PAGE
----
# Why isn't the hydroxyl group of citric acid deprotonated while the carboxyl groups are?

My AP chemistry book "Chemistry: the Central Science 12th edition" says that one molecule of citric acid generates 3 H+(aq) ions when dissolved in water. Looking at the structural formula:

There are three carboxyl groups. However, there are four instances of an -O-H link. Why don't all of these break? My guess is that the carboxyl groups can form resonance groups and thus obey the octet rule.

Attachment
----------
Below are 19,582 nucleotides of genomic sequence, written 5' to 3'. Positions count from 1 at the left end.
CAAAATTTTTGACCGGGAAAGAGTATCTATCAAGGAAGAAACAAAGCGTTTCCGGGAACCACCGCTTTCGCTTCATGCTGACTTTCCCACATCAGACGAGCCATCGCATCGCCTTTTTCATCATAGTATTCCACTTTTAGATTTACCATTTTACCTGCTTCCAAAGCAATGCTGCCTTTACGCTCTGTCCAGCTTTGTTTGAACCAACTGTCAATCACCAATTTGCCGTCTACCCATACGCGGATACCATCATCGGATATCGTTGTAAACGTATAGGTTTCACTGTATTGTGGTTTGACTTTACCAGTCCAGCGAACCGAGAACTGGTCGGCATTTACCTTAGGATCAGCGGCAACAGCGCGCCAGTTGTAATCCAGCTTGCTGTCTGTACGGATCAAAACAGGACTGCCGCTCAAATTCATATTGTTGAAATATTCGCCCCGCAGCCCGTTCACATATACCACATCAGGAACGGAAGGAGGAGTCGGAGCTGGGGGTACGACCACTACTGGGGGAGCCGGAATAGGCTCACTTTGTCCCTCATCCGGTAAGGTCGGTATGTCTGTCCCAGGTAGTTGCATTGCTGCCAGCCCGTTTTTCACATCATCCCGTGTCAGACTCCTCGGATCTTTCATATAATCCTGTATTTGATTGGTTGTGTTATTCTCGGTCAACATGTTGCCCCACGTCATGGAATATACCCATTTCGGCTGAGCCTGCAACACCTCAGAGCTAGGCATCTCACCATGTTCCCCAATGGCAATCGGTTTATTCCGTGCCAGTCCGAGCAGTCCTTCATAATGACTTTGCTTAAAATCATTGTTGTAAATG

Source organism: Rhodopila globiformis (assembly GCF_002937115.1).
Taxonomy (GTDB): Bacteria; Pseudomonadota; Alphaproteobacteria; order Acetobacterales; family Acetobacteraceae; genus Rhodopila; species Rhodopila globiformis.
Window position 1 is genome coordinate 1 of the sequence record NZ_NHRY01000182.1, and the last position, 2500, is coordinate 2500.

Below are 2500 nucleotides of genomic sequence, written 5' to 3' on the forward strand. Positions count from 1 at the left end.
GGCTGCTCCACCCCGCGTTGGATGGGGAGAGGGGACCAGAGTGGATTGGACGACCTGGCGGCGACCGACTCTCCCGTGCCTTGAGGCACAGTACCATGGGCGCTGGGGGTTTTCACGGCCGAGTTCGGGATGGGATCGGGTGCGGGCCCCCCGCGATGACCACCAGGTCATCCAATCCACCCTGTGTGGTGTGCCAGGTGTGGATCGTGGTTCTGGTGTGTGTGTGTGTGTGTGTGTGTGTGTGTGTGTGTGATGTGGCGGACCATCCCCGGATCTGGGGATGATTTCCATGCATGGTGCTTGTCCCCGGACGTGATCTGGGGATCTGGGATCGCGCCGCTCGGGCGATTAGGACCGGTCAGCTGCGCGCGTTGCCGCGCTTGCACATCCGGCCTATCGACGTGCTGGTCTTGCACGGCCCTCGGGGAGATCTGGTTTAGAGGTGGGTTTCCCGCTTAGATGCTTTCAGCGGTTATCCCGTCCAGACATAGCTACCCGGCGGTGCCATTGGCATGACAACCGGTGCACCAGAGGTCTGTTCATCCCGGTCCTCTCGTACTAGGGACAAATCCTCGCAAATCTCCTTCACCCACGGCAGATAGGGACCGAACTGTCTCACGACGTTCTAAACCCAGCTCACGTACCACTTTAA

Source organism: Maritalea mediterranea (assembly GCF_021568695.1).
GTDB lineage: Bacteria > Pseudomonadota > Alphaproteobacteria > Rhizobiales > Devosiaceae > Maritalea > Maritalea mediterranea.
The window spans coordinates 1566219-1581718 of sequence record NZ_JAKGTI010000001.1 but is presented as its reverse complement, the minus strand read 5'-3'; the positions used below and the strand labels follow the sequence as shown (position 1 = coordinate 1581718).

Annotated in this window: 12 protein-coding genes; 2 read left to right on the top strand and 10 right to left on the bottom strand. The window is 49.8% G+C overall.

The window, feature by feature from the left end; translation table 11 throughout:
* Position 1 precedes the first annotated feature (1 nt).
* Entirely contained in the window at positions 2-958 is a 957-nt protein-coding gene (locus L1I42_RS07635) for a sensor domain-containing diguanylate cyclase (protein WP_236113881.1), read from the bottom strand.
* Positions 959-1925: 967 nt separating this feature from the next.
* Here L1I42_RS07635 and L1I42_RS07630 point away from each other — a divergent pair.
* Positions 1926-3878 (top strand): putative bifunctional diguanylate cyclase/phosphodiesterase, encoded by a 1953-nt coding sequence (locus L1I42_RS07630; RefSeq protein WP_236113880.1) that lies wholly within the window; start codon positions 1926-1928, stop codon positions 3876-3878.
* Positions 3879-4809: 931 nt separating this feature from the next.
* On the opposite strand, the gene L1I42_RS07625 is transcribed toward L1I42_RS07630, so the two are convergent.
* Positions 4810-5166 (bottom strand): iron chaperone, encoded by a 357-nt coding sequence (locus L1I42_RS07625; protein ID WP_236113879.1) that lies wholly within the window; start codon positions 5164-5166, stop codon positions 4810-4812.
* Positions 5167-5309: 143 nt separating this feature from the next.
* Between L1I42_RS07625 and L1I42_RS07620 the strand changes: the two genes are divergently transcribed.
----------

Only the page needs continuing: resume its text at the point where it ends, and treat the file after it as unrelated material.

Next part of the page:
You are correct in saying that the carboxyl groups will have resonance structures after being deprotonated. Thus, the carboxyl groups are fairly acidic and will deprotonate in water. On the other hand, deprotonation of the hydroxyl group will not lead to any resonance stabilization, such that the hydroxyl group will be much less acidic than the carboxyl groups. In fact, the $\mathrm{p}K_\mathrm{a}$ of alcohols is usually in the range 16-20, which means that the alcoholic hydrogen will not deprotonate in water. It can deprotonate, however, in other solvents.